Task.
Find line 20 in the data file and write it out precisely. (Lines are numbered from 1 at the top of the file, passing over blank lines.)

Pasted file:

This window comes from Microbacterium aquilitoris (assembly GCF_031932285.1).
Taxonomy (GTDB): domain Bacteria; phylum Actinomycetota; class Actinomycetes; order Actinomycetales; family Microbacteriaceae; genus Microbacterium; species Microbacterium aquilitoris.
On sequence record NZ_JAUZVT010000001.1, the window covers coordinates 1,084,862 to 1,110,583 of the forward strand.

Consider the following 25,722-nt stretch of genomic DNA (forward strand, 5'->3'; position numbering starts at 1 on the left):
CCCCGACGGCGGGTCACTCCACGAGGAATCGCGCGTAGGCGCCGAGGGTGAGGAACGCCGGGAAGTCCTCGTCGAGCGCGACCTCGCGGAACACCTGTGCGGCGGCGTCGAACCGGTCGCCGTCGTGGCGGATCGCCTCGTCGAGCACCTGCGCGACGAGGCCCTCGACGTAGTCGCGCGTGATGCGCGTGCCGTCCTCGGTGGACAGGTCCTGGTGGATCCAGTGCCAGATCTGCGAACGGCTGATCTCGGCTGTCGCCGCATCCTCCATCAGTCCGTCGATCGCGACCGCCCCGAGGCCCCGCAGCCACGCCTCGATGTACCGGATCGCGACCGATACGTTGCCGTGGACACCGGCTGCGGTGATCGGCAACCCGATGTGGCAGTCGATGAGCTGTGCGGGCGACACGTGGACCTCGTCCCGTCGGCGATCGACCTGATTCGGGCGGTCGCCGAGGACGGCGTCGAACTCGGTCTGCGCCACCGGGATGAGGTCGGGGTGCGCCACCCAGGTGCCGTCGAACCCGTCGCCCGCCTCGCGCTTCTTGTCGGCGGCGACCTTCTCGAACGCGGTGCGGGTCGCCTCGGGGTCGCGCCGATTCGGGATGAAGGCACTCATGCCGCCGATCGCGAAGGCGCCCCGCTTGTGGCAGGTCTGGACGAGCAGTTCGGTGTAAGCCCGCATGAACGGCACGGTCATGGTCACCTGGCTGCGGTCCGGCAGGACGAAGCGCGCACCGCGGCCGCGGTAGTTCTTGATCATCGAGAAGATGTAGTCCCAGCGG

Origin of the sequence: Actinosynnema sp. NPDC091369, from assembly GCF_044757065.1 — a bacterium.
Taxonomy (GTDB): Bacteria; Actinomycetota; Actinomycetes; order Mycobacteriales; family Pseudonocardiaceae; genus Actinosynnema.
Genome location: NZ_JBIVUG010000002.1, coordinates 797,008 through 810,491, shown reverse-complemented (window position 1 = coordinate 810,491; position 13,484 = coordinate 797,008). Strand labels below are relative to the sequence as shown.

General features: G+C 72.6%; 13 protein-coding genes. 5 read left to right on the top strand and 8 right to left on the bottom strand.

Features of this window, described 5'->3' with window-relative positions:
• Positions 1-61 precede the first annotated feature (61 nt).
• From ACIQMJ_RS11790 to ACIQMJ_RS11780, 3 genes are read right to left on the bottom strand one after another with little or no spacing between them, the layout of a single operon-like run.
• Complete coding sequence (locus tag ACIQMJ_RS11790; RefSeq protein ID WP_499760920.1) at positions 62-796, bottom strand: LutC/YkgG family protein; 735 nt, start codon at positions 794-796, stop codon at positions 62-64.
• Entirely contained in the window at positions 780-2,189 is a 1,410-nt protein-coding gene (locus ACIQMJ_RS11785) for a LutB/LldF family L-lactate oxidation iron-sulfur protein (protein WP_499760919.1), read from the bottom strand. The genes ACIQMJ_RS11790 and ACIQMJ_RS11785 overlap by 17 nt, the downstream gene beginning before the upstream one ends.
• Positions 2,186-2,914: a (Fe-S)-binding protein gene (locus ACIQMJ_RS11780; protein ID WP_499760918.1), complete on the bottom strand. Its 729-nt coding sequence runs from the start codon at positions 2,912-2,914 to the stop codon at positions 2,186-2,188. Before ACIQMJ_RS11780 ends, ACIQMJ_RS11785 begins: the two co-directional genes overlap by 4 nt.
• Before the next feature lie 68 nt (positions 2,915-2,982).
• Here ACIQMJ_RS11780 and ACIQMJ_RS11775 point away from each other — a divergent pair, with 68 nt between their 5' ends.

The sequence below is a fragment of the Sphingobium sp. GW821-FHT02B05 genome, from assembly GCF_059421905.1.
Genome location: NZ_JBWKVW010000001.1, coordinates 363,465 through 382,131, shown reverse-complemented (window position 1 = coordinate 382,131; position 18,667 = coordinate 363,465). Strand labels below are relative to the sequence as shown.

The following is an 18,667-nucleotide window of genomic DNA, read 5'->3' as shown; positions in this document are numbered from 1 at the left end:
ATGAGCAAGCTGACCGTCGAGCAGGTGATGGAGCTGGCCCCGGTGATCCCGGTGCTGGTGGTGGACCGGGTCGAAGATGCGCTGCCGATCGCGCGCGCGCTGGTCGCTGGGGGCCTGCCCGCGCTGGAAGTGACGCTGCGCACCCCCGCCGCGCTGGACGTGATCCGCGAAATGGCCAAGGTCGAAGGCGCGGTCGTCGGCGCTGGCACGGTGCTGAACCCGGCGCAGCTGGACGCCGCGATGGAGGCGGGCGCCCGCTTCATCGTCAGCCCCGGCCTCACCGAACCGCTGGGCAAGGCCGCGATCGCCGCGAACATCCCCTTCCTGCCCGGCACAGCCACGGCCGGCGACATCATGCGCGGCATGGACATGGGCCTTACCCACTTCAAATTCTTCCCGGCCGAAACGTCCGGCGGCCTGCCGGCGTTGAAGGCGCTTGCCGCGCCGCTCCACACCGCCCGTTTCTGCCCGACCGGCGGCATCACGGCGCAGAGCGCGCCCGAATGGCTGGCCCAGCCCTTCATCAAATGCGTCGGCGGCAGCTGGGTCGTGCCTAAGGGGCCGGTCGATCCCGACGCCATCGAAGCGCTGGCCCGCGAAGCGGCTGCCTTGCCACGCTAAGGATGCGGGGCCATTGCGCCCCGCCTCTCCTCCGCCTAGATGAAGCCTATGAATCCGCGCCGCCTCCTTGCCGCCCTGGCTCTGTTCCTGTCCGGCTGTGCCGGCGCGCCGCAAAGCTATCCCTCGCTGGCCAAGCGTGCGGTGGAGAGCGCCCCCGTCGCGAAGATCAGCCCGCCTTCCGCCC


The following is an 18,667-nucleotide window of genomic DNA, read 5'->3' as shown; positions in this document are numbered from 1 at the left end: